Now, I’m not comparing Justin Trudeau to Rob Ford. I just don’t see him as much of a heavyweight although I’m perfectly happy to be proven otherwise. I hope the possible presence of Adam Vaughan in his caucus will bring out the best in Trudeau. If it doesn’t, if he doesn’t live up to his commitments to housing and other progressive urban issues that Vaughan has been touting during the campaign, it’ll be interesting to see how it plays out. Exactly how maverick-y will he be willing to go?
And that’s the beauty of this situation, right? It’s a trial period. See how it works, re-visit my decision next year.
Besides, the NDP candidate in the race, Joe Cressy, has made next-to-no impression on me. Zero impact. I have little sense of what’s driving him to seek this office. Progressive ideals, for sure, but what I’m hearing mostly from him right now is party, party, party. The NDP is home to progressive voters. The Liberals long ago abandoned their progressive ideals. There’s only one way progressives could think of casting their ballots. NDP, NDP, NDP.
Oh, and Jack Layton.
But for me, we’re not fighting the last election. We’re getting ready for the next. I have great admiration for the work Adam Vaughan did as a city councillor. I think the Liberal party with him a part of it, will be a better party, a more progressive party than it’s been for a couple decades now.
If I’m wrong about that, we get to do this all over again in 2015.
(We pull this up from our archives, October 5th 2011, because, really, not a whole lot has changed since then. The Liberal candidate in Trinity-Spadina isn’t Sarah Thomson but has not been any more impressive. The government itself, now led by Kathleen Wynne rather than Dalton McGuinty, has not become any more trustworthy — see the Scarborough subway file. The Progressive Conservatives have moved a whole lot further to the right, promising a whole lot more pain which they’ve called ‘hope’ and a lot less constructive governance. The NDP has continued to drift further away from my values in a bid to… win, I guess. The Greens remain the only party that is speaking to the issues that matter to me. So once more, in 2014 as we did in 2011, we here at All Fired Up in the Big Smoke endorse Tim Grant of the Green Party as the candidate of choice for Member of Provincial Parliament from Trinity-Spadina.)
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With the importance provincial governments play in municipal life, I’m somewhat bewildered by my lack of engagement with the 2011 election. I should be on top of this, combing through party platforms, tracking down candidate debates or otherwise just staying on top of things. But no. I dithered. I procrastinated. I couldn’t beat back this feeling of caring less.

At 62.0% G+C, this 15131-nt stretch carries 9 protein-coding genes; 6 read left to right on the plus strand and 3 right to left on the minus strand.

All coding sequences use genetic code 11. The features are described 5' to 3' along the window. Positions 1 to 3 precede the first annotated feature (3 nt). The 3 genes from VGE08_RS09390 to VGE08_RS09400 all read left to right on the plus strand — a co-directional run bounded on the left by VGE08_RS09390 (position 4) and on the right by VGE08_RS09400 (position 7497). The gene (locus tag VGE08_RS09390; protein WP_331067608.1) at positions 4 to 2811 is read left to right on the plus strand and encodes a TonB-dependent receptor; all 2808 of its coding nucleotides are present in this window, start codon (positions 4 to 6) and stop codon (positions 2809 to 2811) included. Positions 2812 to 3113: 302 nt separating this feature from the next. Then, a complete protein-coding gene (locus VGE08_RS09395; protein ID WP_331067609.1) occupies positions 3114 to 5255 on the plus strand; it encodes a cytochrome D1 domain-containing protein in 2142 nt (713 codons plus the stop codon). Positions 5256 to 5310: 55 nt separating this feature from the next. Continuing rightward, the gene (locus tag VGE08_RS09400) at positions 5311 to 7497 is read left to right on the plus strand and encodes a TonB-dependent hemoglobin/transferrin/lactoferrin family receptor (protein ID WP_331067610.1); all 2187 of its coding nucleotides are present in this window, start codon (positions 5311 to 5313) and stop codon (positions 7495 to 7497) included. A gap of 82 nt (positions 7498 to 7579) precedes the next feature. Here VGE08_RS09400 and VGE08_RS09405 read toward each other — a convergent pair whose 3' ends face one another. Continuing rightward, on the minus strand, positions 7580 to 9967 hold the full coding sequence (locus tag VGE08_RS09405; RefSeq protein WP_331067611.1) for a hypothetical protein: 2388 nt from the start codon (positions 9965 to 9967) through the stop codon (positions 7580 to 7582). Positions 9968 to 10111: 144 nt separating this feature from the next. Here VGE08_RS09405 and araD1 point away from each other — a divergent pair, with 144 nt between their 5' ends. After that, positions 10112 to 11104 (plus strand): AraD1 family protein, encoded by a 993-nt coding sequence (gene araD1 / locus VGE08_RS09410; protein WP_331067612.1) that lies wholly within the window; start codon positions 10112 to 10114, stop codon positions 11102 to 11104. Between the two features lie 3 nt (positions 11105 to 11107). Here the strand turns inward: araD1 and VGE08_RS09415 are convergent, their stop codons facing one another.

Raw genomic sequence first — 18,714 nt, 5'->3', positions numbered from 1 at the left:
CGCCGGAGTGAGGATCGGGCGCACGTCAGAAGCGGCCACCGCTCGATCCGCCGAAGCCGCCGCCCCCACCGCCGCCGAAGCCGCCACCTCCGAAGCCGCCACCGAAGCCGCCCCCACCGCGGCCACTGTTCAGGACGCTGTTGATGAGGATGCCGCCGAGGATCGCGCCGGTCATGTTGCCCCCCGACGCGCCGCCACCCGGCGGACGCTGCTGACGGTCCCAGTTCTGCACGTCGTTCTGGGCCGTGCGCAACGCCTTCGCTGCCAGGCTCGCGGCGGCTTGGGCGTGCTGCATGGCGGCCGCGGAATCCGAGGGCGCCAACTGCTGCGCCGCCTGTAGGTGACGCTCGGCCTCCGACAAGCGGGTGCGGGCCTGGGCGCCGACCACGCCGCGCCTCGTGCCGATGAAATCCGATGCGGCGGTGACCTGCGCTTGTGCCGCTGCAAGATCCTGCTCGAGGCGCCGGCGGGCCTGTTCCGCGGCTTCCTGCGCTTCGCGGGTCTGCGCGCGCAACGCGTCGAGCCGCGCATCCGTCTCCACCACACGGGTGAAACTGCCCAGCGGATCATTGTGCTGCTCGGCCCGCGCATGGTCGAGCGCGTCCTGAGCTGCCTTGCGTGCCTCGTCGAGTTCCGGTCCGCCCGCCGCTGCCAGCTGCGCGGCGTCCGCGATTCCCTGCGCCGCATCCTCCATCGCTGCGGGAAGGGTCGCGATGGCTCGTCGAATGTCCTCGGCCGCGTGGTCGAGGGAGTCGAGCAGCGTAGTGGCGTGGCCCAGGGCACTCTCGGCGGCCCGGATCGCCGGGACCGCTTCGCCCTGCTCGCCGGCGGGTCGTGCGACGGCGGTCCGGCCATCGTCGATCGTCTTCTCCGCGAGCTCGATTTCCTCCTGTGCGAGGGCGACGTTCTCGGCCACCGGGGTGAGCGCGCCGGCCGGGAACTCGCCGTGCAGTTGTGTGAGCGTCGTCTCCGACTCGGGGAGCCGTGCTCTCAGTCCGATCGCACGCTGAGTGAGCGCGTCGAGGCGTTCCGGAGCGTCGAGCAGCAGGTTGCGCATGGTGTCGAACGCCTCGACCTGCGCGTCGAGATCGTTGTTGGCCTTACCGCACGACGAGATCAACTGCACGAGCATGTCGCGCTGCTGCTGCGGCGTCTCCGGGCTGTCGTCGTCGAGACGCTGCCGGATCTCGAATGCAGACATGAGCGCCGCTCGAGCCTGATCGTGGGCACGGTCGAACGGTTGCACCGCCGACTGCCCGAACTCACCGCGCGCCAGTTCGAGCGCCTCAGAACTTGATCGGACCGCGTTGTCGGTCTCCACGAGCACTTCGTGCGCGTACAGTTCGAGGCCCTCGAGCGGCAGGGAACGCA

In trying to avoid the burden of responsibility, I lay the blame squarely on the respective campaigns’ shoulders. It all seemed to be about what we don’t need. We don’t need another 4 years of Dalton McGuinty. We don’t need another neo-conservative at the levers of power, desperately trying to steer the ship of state away from the future. No time for change. Exactly the time for change.
Well, if that’s the case, do I really need to be paying attention?
Snap out of it. Of course you do. Must muster interest. Do your duty as a citizen. Engage! Engage!
Surprise! I won’t be voting Conservative. The last thing we need is another anti-urban leader ignoring the interests of municipalities. Ignoring would be generous to Tim Hudak. It’s more like looking at cities as dumping grounds for the disastrous results of their backward policies. Remember Mike Harris?
As for the government of Dalton McGuinty? Ambivalence is mostly what wells up within me. For every strong initiative it’s made in areas like education or the environment, there’s been two steps back in the face of strong, largely misguided opposition. You don’t like wind turbines in toss-up ridings? They’re gone. Catholic school boards got problems with progressive approaches to sex education in the classrooms? Ignore it and carry on with your discriminatory, pre-Second Vatican Council ways.
Oh yeah. And let’s not forget the trampling of our civil rights, police state approving fiasco that was the G20.
The Liberal Government’s dealing with cities has been wishy-washy. Yes, it’s undone a lot of the damage inflicted by the Harris gang. Uploading many of the services dropped into our laps in the late-90s. They passed the City of Toronto Act which gave more powers and flexibility to the city to deal with its particular issues. There’s been the more than half-hearted Big Move and nod to the importance of public transit in the GTA. We got some of the gas tax. Promises have been made since 2003 of restarting provincial contribution to the annual operating budget of the TTC. Transit City was a signature piece of the transit puzzle here in Toronto. Until it wasn’t.